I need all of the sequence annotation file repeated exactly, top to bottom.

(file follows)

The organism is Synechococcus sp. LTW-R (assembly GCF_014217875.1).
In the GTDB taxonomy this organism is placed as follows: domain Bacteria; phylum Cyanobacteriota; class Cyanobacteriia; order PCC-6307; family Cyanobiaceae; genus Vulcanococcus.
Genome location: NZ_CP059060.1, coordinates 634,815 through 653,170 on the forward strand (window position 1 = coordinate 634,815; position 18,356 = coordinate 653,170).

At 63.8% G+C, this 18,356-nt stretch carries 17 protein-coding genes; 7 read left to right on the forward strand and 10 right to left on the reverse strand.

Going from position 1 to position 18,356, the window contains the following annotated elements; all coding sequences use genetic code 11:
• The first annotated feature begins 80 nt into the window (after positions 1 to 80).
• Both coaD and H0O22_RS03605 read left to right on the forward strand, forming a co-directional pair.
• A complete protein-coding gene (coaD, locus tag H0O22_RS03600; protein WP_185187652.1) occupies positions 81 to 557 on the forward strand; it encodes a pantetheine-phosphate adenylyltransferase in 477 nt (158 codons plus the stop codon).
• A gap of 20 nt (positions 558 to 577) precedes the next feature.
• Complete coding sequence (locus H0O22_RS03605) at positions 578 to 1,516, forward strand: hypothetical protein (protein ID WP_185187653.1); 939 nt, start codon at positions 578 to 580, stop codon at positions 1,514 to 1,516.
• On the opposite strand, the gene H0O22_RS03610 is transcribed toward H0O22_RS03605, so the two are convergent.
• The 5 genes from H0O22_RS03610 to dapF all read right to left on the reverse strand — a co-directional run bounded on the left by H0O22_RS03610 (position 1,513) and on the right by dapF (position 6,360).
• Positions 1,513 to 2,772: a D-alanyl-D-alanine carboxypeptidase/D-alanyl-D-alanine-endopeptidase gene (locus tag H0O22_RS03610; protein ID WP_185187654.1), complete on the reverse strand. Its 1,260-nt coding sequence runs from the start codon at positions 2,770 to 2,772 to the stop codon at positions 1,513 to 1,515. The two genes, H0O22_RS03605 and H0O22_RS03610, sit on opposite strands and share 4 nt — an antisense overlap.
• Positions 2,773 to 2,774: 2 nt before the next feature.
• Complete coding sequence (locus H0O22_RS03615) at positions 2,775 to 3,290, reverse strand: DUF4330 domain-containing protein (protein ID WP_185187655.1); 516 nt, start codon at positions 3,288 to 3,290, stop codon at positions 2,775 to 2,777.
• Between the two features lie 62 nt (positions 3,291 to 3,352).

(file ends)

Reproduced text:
The organism is Synechococcus sp. LTW-R (assembly GCF_014217875.1).
In the GTDB taxonomy this organism is placed as follows: domain Bacteria; phylum Cyanobacteriota; class Cyanobacteriia; order PCC-6307; family Cyanobiaceae; genus Vulcanococcus.
Genome location: NZ_CP059060.1, coordinates 634,815 through 653,170 on the forward strand (window position 1 = coordinate 634,815; position 18,356 = coordinate 653,170).

At 63.8% G+C, this 18,356-nt stretch carries 17 protein-coding genes; 7 read left to right on the forward strand and 10 right to left on the reverse strand.

Going from position 1 to position 18,356, the window contains the following annotated elements; all coding sequences use genetic code 11:
• The first annotated feature begins 80 nt into the window (after positions 1 to 80).
• Both coaD and H0O22_RS03605 read left to right on the forward strand, forming a co-directional pair.
• A complete protein-coding gene (coaD, locus tag H0O22_RS03600; protein WP_185187652.1) occupies positions 81 to 557 on the forward strand; it encodes a pantetheine-phosphate adenylyltransferase in 477 nt (158 codons plus the stop codon).
• A gap of 20 nt (positions 558 to 577) precedes the next feature.
• Complete coding sequence (locus H0O22_RS03605) at positions 578 to 1,516, forward strand: hypothetical protein (protein ID WP_185187653.1); 939 nt, start codon at positions 578 to 580, stop codon at positions 1,514 to 1,516.
• On the opposite strand, the gene H0O22_RS03610 is transcribed toward H0O22_RS03605, so the two are convergent.
• The 5 genes from H0O22_RS03610 to dapF all read right to left on the reverse strand — a co-directional run bounded on the left by H0O22_RS03610 (position 1,513) and on the right by dapF (position 6,360).
• Positions 1,513 to 2,772: a D-alanyl-D-alanine carboxypeptidase/D-alanyl-D-alanine-endopeptidase gene (locus tag H0O22_RS03610; protein ID WP_185187654.1), complete on the reverse strand. Its 1,260-nt coding sequence runs from the start codon at positions 2,770 to 2,772 to the stop codon at positions 1,513 to 1,515. The two genes, H0O22_RS03605 and H0O22_RS03610, sit on opposite strands and share 4 nt — an antisense overlap.
• Positions 2,773 to 2,774: 2 nt before the next feature.
• Complete coding sequence (locus H0O22_RS03615) at positions 2,775 to 3,290, reverse strand: DUF4330 domain-containing protein (protein ID WP_185187655.1); 516 nt, start codon at positions 3,288 to 3,290, stop codon at positions 2,775 to 2,777.
• Between the two features lie 62 nt (positions 3,291 to 3,352).